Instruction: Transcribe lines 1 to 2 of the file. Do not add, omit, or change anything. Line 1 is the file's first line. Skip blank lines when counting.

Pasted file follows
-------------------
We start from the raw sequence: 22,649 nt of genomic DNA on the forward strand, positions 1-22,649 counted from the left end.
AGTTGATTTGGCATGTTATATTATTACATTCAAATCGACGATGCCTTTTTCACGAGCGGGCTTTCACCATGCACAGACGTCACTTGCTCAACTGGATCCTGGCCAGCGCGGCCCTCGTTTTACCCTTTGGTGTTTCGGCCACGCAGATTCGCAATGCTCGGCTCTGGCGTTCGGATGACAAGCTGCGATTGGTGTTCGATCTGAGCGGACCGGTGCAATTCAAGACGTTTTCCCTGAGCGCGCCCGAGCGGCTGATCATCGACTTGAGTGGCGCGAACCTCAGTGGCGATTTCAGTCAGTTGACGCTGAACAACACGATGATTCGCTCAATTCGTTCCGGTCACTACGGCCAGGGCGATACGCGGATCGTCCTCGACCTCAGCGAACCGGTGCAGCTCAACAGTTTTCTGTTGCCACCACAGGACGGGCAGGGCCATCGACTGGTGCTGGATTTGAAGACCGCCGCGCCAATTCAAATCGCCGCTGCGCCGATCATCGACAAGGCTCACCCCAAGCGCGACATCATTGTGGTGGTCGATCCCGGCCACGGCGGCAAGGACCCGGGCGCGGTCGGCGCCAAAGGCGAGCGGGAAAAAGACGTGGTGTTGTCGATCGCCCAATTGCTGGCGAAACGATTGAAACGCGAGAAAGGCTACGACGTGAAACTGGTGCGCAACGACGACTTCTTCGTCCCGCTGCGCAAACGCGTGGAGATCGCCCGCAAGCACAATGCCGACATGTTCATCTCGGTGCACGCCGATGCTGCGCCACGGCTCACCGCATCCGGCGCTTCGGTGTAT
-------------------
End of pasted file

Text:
We start from the raw sequence: 22,649 nt of genomic DNA on the forward strand, positions 1-22,649 counted from the left end.
AGTTGATTTGGCATGTTATATTATTACATTCAAATCGACGATGCCTTTTTCACGAGCGGGCTTTCACCATGCACAGACGTCACTTGCTCAACTGGATCCTGGCCAGCGCGGCCCTCGTTTTACCCTTTGGTGTTTCGGCCACGCAGATTCGCAATGCTCGGCTCTGGCGTTCGGATGACAAGCTGCGATTGGTGTTCGATCTGAGCGGACCGGTGCAATTCAAGACGTTTTCCCTGAGCGCGCCCGAGCGGCTGATCATCGACTTGAGTGGCGCGAACCTCAGTGGCGATTTCAGTCAGTTGACGCTGAACAACACGATGATTCGCTCAATTCGTTCCGGTCACTACGGCCAGGGCGATACGCGGATCGTCCTCGACCTCAGCGAACCGGTGCAGCTCAACAGTTTTCTGTTGCCACCACAGGACGGGCAGGGCCATCGACTGGTGCTGGATTTGAAGACCGCCGCGCCAATTCAAATCGCCGCTGCGCCGATCATCGACAAGGCTCACCCCAAGCGCGACATCATTGTGGTGGTCGATCCCGGCCACGGCGGCAAGGACCCGGGCGCGGTCGGCGCCAAAGGCGAGCGGGAAAAAGACGTGGTGTTGTCGATCGCCCAATTGCTGGCGAAACGATTGAAACGCGAGAAAGGCTACGACGTGAAACTGGTGCGCAACGACGACTTCTTCGTCCCGCTGCGCAAACGCGTGGAGATCGCCCGCAAGCACAATGCCGACATGTTCATCTCGGTGCACGCCGATGCTGCGCCACGGCTCACCGCATCCGGCGCTTCGGTGTAT